Captain Brody has been badly burned by his ex-wife. When he orders Ryan, his star fireman, to participate in a bachelor auction, little does he know he’s the one who will lose his heart.
Melissa McGuire is a brainy local news producer trying to get her career back on track. She can’t believe she’s being set up by her grandmother, who bid on a date with a fireman at the auction. She prefers the artsy type, not the tough, commanding , though clearly attractive, fire chief.
And yet, they can’t resist each other, especially once her ambitious news anchor assigns her the “Thanksgiving with the Firefighters” news special. Add in her grandmother’s matchmaking and the combined efforts of Captain Brody’s crew…can Brody help being the first bachelor to succumb to love, and the crazy rollercoaster ride of the Curse?
This book had a lot of potential, but unfortunately, my most hated of hated instrument of internal conflict between the hero and heroine -- the Big Misunderstanding -- makes its presence known in the final third of the book, leaving me with a bad taste in my mouth.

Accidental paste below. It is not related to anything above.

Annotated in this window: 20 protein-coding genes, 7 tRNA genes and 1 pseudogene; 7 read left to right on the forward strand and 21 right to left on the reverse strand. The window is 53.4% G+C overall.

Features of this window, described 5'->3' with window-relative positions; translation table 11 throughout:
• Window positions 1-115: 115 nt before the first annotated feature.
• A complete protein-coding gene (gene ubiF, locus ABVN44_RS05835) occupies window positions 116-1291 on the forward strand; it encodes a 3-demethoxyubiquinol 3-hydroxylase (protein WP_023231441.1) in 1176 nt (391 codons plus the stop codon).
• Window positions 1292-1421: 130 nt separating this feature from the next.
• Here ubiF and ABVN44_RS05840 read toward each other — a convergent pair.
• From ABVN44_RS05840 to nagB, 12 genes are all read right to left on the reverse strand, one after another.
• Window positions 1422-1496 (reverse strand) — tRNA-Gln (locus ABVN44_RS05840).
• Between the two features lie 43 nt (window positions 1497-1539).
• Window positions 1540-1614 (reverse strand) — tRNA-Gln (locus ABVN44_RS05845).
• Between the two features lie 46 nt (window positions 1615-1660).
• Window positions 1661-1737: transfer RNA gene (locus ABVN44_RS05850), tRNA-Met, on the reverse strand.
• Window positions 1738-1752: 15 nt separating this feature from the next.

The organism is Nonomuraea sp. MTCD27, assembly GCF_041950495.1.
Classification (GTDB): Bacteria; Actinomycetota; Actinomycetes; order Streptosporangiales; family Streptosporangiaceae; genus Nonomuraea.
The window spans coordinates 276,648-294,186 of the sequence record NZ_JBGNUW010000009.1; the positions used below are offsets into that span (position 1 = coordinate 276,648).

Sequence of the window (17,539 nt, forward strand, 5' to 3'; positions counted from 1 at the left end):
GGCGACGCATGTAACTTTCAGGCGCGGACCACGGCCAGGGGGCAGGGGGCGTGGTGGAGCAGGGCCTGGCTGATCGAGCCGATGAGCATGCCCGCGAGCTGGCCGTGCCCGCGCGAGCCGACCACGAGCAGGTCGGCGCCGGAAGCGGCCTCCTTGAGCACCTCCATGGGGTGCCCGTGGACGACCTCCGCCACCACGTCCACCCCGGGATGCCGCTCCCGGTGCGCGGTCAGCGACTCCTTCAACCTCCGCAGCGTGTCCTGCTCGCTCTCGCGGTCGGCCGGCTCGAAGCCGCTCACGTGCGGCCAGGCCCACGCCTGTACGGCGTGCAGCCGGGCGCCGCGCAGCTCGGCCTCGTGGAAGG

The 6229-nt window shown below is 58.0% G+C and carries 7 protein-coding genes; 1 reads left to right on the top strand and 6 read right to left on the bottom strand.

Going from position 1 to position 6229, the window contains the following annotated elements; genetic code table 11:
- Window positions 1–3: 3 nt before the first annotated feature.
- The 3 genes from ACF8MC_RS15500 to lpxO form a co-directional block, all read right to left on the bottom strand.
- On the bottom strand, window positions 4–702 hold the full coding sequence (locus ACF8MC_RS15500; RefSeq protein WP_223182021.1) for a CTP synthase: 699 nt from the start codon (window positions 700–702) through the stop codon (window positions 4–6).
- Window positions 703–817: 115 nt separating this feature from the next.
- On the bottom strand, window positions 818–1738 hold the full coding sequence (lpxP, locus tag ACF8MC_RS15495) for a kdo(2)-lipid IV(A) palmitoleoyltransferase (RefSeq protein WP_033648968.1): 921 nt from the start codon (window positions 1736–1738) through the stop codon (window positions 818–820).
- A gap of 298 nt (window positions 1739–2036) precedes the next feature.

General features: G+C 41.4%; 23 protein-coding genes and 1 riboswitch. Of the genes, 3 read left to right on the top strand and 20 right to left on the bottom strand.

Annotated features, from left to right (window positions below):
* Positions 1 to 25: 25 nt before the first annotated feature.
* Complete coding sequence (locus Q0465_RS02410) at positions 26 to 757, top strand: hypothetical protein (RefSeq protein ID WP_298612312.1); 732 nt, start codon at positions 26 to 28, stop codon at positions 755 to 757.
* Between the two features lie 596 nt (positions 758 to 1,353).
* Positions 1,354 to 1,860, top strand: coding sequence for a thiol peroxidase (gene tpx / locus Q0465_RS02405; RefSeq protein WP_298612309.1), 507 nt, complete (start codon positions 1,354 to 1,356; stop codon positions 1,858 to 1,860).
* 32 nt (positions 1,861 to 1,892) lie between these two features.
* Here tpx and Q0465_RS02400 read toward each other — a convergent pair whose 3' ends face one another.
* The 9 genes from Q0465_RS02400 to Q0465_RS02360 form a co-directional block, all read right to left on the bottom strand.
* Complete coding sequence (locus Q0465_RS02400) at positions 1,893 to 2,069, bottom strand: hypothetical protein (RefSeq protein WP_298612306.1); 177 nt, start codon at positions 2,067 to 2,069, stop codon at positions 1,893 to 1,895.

Melissa McGuire is a news producer who's moved back to San Gabriel from Los Angeles to live with her ailing albeit feisty grandmother, Nelly. It's Nelly's idea actually to set Melissa up on a date with one of the "Bachelor Firemen." Nelly's got a lot on her mind, and she doesn't want to have to worry about Melissa's future any longer.
Captain Harry Brody is not the man Nelly picked for the job, but she thinks he'll do nicely once she sees the sparks pinging between he and her granddaughter. When Nelly fears all hope is lost, she devises a plan to reunite Brody and Melissa.
Now, if the book were entirely about Melissa and Brody's chemistry and irritation and eventual romance with one another, I would rate a little higher. Nelly is a charmer of a secondary character, and while Melissa and her father have issues stemming from Melissa's childhood, we see that he's certainly making an effort to make amends with her. But plunk down three very unlikeable secondary characters, two in the final third of the book, who are there, I assume, to make Melissa and Brody's respective lives miserable, and that's pushing the limits of my imagination.
The Fireman Who Loved Me could have been a solid and enjoyable romance. Sadly, it fell flat for me thanks to secondary characters and of course the Big Misunderstand.
(A very special thank you to Avon and Harper Collins for providing me with an ARC of The Fireman Who Loved Me.)